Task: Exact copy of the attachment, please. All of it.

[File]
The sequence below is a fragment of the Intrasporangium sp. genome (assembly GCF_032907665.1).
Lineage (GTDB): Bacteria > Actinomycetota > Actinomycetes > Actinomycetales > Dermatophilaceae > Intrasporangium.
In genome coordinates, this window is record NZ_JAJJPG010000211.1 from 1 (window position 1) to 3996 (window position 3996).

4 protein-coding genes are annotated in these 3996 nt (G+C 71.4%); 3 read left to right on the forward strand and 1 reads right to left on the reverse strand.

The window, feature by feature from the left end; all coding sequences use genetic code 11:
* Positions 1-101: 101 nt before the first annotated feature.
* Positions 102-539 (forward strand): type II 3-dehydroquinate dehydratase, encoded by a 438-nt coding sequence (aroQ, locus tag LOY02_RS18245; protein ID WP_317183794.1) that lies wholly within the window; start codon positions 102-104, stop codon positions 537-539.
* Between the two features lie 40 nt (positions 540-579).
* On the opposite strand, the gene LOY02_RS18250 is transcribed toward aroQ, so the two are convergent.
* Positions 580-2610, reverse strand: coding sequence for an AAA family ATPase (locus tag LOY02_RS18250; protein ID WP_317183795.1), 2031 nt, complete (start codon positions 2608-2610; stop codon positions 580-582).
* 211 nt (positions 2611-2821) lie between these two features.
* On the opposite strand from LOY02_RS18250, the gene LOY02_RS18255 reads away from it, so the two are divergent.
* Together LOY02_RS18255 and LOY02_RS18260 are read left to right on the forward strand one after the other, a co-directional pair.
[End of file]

The sequence below is a fragment of the Intrasporangium sp. genome (assembly GCF_032907665.1).
Lineage (GTDB): Bacteria > Actinomycetota > Actinomycetes > Actinomycetales > Dermatophilaceae > Intrasporangium.
In genome coordinates, this window is record NZ_JAJJPG010000211.1 from 1 (window position 1) to 3996 (window position 3996).

4 protein-coding genes are annotated in these 3996 nt (G+C 71.4%); 3 read left to right on the forward strand and 1 reads right to left on the reverse strand.

The window, feature by feature from the left end; all coding sequences use genetic code 11:
* Positions 1-101: 101 nt before the first annotated feature.
* Positions 102-539 (forward strand): type II 3-dehydroquinate dehydratase, encoded by a 438-nt coding sequence (aroQ, locus tag LOY02_RS18245; protein ID WP_317183794.1) that lies wholly within the window; start codon positions 102-104, stop codon positions 537-539.
* Between the two features lie 40 nt (positions 540-579).
* On the opposite strand, the gene LOY02_RS18250 is transcribed toward aroQ, so the two are convergent.
* Positions 580-2610, reverse strand: coding sequence for an AAA family ATPase (locus tag LOY02_RS18250; protein ID WP_317183795.1), 2031 nt, complete (start codon positions 2608-2610; stop codon positions 580-582).
* 211 nt (positions 2611-2821) lie between these two features.
* On the opposite strand from LOY02_RS18250, the gene LOY02_RS18255 reads away from it, so the two are divergent.
* Together LOY02_RS18255 and LOY02_RS18260 are read left to right on the forward strand one after the other, a co-directional pair.